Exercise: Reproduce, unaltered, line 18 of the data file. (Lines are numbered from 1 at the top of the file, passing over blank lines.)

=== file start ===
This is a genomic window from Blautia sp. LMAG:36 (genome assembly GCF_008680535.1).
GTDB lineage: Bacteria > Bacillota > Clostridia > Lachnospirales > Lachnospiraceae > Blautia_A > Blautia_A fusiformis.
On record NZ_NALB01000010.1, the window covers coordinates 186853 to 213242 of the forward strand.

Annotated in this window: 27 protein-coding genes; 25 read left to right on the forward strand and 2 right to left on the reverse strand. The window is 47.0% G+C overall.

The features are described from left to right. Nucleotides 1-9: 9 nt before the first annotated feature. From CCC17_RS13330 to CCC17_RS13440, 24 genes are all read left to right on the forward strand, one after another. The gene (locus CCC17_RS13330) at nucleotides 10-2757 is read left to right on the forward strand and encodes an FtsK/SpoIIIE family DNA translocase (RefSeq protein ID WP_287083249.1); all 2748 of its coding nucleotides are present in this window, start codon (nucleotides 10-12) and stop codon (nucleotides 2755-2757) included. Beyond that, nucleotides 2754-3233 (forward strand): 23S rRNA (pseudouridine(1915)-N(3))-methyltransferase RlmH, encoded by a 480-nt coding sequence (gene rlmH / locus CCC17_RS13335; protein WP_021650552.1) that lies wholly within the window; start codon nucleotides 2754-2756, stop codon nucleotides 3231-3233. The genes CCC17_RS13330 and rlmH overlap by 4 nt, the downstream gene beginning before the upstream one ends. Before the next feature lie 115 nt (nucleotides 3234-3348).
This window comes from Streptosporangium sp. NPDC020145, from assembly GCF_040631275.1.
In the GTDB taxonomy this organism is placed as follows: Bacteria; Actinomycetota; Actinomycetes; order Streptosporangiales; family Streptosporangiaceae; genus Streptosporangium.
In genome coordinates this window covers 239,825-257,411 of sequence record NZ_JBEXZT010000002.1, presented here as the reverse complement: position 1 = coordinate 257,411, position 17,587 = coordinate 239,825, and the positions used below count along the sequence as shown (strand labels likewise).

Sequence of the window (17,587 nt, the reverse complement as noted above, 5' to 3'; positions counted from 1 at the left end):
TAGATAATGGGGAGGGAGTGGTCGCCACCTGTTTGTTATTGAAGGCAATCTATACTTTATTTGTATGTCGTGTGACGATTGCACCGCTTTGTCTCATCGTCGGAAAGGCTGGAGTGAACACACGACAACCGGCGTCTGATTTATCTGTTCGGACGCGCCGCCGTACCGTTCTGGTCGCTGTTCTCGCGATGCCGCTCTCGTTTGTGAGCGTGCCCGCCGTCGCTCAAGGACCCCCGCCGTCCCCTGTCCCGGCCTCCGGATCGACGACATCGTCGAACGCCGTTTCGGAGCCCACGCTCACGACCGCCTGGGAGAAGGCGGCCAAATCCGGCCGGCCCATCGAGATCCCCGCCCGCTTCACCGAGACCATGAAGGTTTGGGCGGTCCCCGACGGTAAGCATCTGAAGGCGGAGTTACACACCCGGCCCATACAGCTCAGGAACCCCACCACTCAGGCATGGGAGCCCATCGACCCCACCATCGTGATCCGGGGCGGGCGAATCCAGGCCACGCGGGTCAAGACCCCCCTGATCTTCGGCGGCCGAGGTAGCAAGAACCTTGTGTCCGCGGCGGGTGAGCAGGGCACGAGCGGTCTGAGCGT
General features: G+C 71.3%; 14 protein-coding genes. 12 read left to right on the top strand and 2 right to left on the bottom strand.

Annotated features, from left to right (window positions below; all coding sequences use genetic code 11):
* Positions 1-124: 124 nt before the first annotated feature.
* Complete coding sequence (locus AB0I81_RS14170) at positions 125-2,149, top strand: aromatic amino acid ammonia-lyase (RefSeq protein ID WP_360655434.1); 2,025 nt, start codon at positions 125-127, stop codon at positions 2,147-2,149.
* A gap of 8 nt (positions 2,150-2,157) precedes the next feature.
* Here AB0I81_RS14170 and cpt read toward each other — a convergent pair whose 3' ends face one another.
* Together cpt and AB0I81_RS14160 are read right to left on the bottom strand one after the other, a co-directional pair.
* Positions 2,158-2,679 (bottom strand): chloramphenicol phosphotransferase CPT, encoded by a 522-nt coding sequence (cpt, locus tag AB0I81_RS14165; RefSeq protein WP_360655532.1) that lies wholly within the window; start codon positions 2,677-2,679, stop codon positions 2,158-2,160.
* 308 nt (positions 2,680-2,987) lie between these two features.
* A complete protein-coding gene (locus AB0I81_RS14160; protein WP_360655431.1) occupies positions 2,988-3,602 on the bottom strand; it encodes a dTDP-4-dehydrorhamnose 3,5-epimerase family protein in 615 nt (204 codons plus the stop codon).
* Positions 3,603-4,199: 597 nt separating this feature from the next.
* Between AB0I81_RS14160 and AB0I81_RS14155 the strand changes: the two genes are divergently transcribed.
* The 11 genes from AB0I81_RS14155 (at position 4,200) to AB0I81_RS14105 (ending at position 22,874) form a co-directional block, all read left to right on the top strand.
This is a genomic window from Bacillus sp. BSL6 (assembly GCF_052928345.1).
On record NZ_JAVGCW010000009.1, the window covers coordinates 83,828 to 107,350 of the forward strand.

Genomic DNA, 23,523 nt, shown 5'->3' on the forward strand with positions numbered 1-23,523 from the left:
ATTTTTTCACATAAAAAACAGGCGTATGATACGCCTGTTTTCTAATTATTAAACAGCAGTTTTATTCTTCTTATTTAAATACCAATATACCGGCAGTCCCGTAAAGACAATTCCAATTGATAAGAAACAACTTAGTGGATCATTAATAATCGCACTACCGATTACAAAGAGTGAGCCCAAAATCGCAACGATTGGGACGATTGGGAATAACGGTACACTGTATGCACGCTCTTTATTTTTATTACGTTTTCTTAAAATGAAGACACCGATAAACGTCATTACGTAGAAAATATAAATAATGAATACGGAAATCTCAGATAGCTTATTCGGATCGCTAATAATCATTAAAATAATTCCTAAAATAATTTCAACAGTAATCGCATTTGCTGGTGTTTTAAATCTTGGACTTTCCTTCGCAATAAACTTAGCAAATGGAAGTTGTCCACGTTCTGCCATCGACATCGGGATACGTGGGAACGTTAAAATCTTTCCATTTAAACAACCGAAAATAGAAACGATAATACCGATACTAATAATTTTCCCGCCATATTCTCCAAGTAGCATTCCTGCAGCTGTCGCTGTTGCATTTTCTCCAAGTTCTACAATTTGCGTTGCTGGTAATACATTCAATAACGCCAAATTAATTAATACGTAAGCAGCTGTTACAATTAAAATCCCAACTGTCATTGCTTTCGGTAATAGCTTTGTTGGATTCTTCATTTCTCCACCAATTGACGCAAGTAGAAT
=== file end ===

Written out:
* Positions 2,158-2,679 (bottom strand): chloramphenicol phosphotransferase CPT, encoded by a 522-nt coding sequence (cpt, locus tag AB0I81_RS14165; RefSeq protein WP_360655532.1) that lies wholly within the window; start codon positions 2,677-2,679, stop codon positions 2,158-2,160.